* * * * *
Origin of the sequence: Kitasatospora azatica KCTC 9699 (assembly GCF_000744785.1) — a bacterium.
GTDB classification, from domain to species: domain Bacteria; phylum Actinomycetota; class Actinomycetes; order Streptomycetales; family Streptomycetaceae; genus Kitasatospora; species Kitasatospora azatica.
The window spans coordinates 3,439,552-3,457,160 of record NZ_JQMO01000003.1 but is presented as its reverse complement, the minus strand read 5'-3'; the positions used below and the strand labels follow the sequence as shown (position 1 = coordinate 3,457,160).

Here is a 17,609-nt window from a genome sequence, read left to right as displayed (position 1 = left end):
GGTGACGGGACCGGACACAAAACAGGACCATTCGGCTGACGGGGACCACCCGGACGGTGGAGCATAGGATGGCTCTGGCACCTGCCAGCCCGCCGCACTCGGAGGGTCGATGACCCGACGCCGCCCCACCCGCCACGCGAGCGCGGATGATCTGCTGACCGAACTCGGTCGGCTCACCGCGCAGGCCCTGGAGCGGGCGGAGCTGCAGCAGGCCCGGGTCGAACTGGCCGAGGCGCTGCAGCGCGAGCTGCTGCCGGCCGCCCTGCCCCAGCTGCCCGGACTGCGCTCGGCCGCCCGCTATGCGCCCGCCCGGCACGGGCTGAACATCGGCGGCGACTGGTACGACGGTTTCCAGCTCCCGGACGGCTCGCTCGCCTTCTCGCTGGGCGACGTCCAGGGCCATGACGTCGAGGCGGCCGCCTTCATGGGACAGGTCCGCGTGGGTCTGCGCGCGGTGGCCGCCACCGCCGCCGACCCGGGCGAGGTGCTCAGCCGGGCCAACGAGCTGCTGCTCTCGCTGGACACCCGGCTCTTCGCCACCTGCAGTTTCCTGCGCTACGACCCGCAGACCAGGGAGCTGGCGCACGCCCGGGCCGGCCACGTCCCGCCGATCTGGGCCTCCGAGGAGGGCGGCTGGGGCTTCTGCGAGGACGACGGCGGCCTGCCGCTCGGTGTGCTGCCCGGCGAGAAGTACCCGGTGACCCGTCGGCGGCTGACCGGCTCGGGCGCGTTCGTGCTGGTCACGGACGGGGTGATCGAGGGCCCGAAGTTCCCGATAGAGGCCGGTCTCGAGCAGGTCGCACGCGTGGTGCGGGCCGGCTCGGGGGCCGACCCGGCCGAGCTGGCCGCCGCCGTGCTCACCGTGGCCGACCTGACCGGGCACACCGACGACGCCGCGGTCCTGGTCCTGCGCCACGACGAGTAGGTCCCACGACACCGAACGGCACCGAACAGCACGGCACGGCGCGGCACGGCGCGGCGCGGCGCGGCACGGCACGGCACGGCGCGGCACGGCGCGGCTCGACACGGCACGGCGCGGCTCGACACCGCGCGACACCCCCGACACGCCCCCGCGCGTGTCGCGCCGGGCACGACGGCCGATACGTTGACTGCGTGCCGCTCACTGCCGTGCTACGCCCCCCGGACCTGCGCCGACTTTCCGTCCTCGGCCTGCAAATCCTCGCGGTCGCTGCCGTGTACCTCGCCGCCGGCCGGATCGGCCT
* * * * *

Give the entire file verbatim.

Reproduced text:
Origin of the sequence: Kitasatospora azatica KCTC 9699 (assembly GCF_000744785.1) — a bacterium.
GTDB classification, from domain to species: domain Bacteria; phylum Actinomycetota; class Actinomycetes; order Streptomycetales; family Streptomycetaceae; genus Kitasatospora; species Kitasatospora azatica.
The window spans coordinates 3,439,552-3,457,160 of record NZ_JQMO01000003.1 but is presented as its reverse complement, the minus strand read 5'-3'; the positions used below and the strand labels follow the sequence as shown (position 1 = coordinate 3,457,160).

Here is a 17,609-nt window from a genome sequence, read left to right as displayed (position 1 = left end):
GGTGACGGGACCGGACACAAAACAGGACCATTCGGCTGACGGGGACCACCCGGACGGTGGAGCATAGGATGGCTCTGGCACCTGCCAGCCCGCCGCACTCGGAGGGTCGATGACCCGACGCCGCCCCACCCGCCACGCGAGCGCGGATGATCTGCTGACCGAACTCGGTCGGCTCACCGCGCAGGCCCTGGAGCGGGCGGAGCTGCAGCAGGCCCGGGTCGAACTGGCCGAGGCGCTGCAGCGCGAGCTGCTGCCGGCCGCCCTGCCCCAGCTGCCCGGACTGCGCTCGGCCGCCCGCTATGCGCCCGCCCGGCACGGGCTGAACATCGGCGGCGACTGGTACGACGGTTTCCAGCTCCCGGACGGCTCGCTCGCCTTCTCGCTGGGCGACGTCCAGGGCCATGACGTCGAGGCGGCCGCCTTCATGGGACAGGTCCGCGTGGGTCTGCGCGCGGTGGCCGCCACCGCCGCCGACCCGGGCGAGGTGCTCAGCCGGGCCAACGAGCTGCTGCTCTCGCTGGACACCCGGCTCTTCGCCACCTGCAGTTTCCTGCGCTACGACCCGCAGACCAGGGAGCTGGCGCACGCCCGGGCCGGCCACGTCCCGCCGATCTGGGCCTCCGAGGAGGGCGGCTGGGGCTTCTGCGAGGACGACGGCGGCCTGCCGCTCGGTGTGCTGCCCGGCGAGAAGTACCCGGTGACCCGTCGGCGGCTGACCGGCTCGGGCGCGTTCGTGCTGGTCACGGACGGGGTGATCGAGGGCCCGAAGTTCCCGATAGAGGCCGGTCTCGAGCAGGTCGCACGCGTGGTGCGGGCCGGCTCGGGGGCCGACCCGGCCGAGCTGGCCGCCGCCGTGCTCACCGTGGCCGACCTGACCGGGCACACCGACGACGCCGCGGTCCTGGTCCTGCGCCACGACGAGTAGGTCCCACGACACCGAACGGCACCGAACAGCACGGCACGGCGCGGCACGGCGCGGCGCGGCGCGGCACGGCACGGCACGGCGCGGCACGGCGCGGCTCGACACGGCACGGCGCGGCTCGACACCGCGCGACACCCCCGACACGCCCCCGCGCGTGTCGCGCCGGGCACGACGGCCGATACGTTGACTGCGTGCCGCTCACTGCCGTGCTACGCCCCCCGGACCTGCGCCGACTTTCCGTCCTCGGCCTGCAAATCCTCGCGGTCGCTGCCGTGTACCTCGCCGCCGGCCGGATCGGCCT